South Tomi

GPS: S 28° 43.862'

         E 114° 33.333'

Location: Geraldton

Site depth: 25 metres

Divable conditions: <1.5 metre swell

Visibilty: 2-10 metres

Vessel: Fishing Vessel

Construction: Steel

Tons: Unknown

Vessel length: 57 metres

Wreck event: Purpose sunk 2004

The South Tomi was made infamous after one of the longest pursuits in the Royal Australian Navy's history. Originally spotted illegally fishing in Australian waters for Patagonian Toothfish, the South Tomi was pursued by the RAN for over 6,000 kilometres where it was finally boarded and confiscated 300 miles from the South African coast and brought back to Fremantle. The catch worth over 1 million dollars was sold by the Government and the vessel turned over to the city of Geraldton to be used as a dive attraction.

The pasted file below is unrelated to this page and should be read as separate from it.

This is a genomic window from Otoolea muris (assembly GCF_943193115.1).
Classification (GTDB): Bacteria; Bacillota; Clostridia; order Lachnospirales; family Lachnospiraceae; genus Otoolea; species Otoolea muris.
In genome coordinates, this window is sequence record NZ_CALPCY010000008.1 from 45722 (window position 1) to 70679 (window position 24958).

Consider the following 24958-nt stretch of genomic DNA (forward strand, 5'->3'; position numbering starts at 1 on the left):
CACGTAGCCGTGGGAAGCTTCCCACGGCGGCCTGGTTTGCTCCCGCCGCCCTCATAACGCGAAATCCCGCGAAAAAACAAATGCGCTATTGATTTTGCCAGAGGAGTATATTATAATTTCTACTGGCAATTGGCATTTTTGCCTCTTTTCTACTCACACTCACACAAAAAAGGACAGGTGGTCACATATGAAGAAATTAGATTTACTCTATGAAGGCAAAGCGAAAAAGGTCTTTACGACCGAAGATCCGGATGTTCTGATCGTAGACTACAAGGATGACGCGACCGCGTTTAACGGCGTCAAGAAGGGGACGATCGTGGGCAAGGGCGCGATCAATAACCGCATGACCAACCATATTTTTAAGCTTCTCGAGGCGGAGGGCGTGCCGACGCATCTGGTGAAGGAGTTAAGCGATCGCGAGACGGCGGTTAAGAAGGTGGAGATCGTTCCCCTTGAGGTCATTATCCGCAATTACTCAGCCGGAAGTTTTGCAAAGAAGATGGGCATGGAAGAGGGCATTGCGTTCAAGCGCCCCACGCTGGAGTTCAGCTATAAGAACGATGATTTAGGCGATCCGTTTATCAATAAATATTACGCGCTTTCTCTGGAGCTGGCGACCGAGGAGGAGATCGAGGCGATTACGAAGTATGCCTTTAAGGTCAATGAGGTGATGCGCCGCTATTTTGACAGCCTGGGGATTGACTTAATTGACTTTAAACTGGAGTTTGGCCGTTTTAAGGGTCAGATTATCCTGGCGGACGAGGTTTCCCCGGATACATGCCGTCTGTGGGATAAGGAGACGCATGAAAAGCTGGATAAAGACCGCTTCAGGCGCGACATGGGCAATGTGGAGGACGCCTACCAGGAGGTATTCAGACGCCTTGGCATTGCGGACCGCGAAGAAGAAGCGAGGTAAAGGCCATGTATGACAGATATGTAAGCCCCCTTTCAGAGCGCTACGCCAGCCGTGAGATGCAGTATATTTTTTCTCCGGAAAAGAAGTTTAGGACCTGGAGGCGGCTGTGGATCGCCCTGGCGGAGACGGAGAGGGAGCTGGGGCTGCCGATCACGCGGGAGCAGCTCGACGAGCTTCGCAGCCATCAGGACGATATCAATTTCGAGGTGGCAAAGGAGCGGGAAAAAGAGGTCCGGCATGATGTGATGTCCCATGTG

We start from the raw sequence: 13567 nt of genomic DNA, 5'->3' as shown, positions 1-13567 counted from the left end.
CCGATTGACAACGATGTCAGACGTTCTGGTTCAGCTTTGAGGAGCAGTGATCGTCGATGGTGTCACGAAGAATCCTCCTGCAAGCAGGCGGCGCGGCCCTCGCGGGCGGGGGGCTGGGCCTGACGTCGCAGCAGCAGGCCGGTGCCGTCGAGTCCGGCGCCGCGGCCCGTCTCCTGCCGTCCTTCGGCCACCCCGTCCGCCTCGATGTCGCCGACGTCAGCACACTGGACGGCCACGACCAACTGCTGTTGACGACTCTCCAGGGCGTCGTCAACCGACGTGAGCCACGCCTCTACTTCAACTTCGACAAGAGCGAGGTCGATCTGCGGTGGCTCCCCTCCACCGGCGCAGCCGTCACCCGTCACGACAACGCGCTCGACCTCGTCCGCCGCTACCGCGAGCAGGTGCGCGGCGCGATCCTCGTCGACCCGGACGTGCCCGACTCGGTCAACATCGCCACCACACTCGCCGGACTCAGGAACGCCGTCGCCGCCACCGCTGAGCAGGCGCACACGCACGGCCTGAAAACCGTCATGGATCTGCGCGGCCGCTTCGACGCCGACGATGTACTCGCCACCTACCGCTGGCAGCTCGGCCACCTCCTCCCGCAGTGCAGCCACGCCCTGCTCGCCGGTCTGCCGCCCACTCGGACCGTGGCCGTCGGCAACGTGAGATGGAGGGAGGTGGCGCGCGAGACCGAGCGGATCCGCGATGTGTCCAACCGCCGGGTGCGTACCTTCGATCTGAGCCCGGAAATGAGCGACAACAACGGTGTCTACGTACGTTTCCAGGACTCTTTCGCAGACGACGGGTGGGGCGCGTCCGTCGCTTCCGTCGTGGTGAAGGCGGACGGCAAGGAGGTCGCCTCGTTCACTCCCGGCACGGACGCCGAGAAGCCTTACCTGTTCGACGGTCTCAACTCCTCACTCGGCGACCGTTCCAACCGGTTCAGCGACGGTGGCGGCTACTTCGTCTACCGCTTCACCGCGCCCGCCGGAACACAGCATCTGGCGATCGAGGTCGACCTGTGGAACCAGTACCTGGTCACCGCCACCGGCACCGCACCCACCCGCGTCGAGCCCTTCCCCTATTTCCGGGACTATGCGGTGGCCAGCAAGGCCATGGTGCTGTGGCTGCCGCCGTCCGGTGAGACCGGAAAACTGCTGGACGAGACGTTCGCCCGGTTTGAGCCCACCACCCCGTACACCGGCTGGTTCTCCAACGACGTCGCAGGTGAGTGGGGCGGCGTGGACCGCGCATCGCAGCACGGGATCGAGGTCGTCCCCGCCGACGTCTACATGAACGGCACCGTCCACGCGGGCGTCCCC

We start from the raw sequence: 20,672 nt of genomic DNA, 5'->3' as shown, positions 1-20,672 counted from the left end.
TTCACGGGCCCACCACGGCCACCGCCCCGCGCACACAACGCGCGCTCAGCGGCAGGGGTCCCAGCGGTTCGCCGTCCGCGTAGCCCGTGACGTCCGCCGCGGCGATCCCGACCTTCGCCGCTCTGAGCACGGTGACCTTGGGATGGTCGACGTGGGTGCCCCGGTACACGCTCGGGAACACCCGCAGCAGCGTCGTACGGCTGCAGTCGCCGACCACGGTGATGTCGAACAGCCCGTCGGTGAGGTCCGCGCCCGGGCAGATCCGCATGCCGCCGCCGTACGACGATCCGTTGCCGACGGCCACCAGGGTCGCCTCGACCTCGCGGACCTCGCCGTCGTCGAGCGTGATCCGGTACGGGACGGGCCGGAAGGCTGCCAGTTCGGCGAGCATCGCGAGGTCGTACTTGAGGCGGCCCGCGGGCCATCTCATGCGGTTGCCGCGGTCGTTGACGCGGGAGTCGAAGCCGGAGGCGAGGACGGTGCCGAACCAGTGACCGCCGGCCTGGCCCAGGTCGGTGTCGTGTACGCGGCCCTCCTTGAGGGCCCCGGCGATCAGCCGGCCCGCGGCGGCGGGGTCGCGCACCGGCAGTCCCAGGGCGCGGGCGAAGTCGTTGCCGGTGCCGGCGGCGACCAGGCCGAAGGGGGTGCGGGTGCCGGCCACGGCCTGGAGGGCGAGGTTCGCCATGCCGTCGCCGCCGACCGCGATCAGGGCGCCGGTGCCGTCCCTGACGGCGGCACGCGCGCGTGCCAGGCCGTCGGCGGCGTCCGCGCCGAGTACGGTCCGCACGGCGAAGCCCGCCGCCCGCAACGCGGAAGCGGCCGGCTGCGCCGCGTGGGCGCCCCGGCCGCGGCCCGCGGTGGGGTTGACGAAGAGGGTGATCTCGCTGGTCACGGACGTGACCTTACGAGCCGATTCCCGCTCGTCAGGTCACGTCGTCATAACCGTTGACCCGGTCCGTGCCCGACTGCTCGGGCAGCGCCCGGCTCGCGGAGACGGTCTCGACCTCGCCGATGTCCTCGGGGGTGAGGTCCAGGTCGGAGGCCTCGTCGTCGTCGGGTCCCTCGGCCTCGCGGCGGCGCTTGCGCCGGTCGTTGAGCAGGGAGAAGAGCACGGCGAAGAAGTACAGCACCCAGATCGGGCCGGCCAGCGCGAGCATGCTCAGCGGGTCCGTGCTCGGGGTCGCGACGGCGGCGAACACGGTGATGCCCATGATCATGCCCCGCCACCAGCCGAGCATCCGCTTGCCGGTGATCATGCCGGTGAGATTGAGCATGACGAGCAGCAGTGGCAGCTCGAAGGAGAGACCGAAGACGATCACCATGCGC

Purpose sunk in 2004, the 60 metre long fishing vessel sits in 25 metres of water, 3 miles from the Batavia Coast Marina. The site is exposed to the swell and is best dived in calm conditions. Unfortunately, since the disbandment of the Geraldton Artificial Reef Commitee, the wreck no longer has a buoy or moorings attached and the site sits unmarked, roughly 200 metres east of the South Tommi Isolated danger marker used for commercial shipping. Laying on a south west to north east axis, the vessel sits upright starting at 14 metres depth with the wheelhouse removed and open access panels on each level for the entire length of the wreck. The site is easily navigated with average natural light and allows for penetration right down to the engine room.